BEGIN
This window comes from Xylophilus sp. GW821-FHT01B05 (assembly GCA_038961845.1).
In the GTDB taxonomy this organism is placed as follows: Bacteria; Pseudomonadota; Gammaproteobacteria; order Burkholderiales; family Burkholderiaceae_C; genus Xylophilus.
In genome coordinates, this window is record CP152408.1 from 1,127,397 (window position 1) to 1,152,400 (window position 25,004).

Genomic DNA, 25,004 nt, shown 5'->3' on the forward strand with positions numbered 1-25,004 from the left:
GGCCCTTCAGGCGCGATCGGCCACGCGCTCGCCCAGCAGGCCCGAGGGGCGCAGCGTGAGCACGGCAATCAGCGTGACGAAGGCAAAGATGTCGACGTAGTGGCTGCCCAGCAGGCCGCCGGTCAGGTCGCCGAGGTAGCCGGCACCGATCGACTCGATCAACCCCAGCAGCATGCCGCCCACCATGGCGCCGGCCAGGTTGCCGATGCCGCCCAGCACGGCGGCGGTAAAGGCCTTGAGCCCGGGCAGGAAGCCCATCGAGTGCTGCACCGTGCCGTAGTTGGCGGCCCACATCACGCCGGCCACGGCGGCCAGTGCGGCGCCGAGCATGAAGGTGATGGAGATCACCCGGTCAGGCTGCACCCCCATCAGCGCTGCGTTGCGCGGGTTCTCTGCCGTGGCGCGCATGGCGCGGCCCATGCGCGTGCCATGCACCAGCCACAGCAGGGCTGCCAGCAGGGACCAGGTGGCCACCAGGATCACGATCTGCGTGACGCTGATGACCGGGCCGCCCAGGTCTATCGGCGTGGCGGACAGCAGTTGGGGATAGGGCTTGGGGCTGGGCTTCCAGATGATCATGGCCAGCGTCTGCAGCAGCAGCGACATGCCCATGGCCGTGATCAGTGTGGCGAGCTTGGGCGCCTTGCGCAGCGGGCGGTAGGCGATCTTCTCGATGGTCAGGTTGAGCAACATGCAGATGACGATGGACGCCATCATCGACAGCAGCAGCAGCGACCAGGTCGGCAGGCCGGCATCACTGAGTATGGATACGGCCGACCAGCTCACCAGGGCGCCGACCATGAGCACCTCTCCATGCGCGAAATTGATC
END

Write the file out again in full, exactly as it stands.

This window comes from Xylophilus sp. GW821-FHT01B05 (assembly GCA_038961845.1).
In the GTDB taxonomy this organism is placed as follows: Bacteria; Pseudomonadota; Gammaproteobacteria; order Burkholderiales; family Burkholderiaceae_C; genus Xylophilus.
In genome coordinates, this window is record CP152408.1 from 1,127,397 (window position 1) to 1,152,400 (window position 25,004).

Genomic DNA, 25,004 nt, shown 5'->3' on the forward strand with positions numbered 1-25,004 from the left:
GGCCCTTCAGGCGCGATCGGCCACGCGCTCGCCCAGCAGGCCCGAGGGGCGCAGCGTGAGCACGGCAATCAGCGTGACGAAGGCAAAGATGTCGACGTAGTGGCTGCCCAGCAGGCCGCCGGTCAGGTCGCCGAGGTAGCCGGCACCGATCGACTCGATCAACCCCAGCAGCATGCCGCCCACCATGGCGCCGGCCAGGTTGCCGATGCCGCCCAGCACGGCGGCGGTAAAGGCCTTGAGCCCGGGCAGGAAGCCCATCGAGTGCTGCACCGTGCCGTAGTTGGCGGCCCACATCACGCCGGCCACGGCGGCCAGTGCGGCGCCGAGCATGAAGGTGATGGAGATCACCCGGTCAGGCTGCACCCCCATCAGCGCTGCGTTGCGCGGGTTCTCTGCCGTGGCGCGCATGGCGCGGCCCATGCGCGTGCCATGCACCAGCCACAGCAGGGCTGCCAGCAGGGACCAGGTGGCCACCAGGATCACGATCTGCGTGACGCTGATGACCGGGCCGCCCAGGTCTATCGGCGTGGCGGACAGCAGTTGGGGATAGGGCTTGGGGCTGGGCTTCCAGATGATCATGGCCAGCGTCTGCAGCAGCAGCGACATGCCCATGGCCGTGATCAGTGTGGCGAGCTTGGGCGCCTTGCGCAGCGGGCGGTAGGCGATCTTCTCGATGGTCAGGTTGAGCAACATGCAGATGACGATGGACGCCATCATCGACAGCAGCAGCAGCGACCAGGTCGGCAGGCCGGCATCACTGAGTATGGATACGGCCGACCAGCTCACCAGGGCGCCGACCATGAGCACCTCTCCATGCGCGAAATTGATC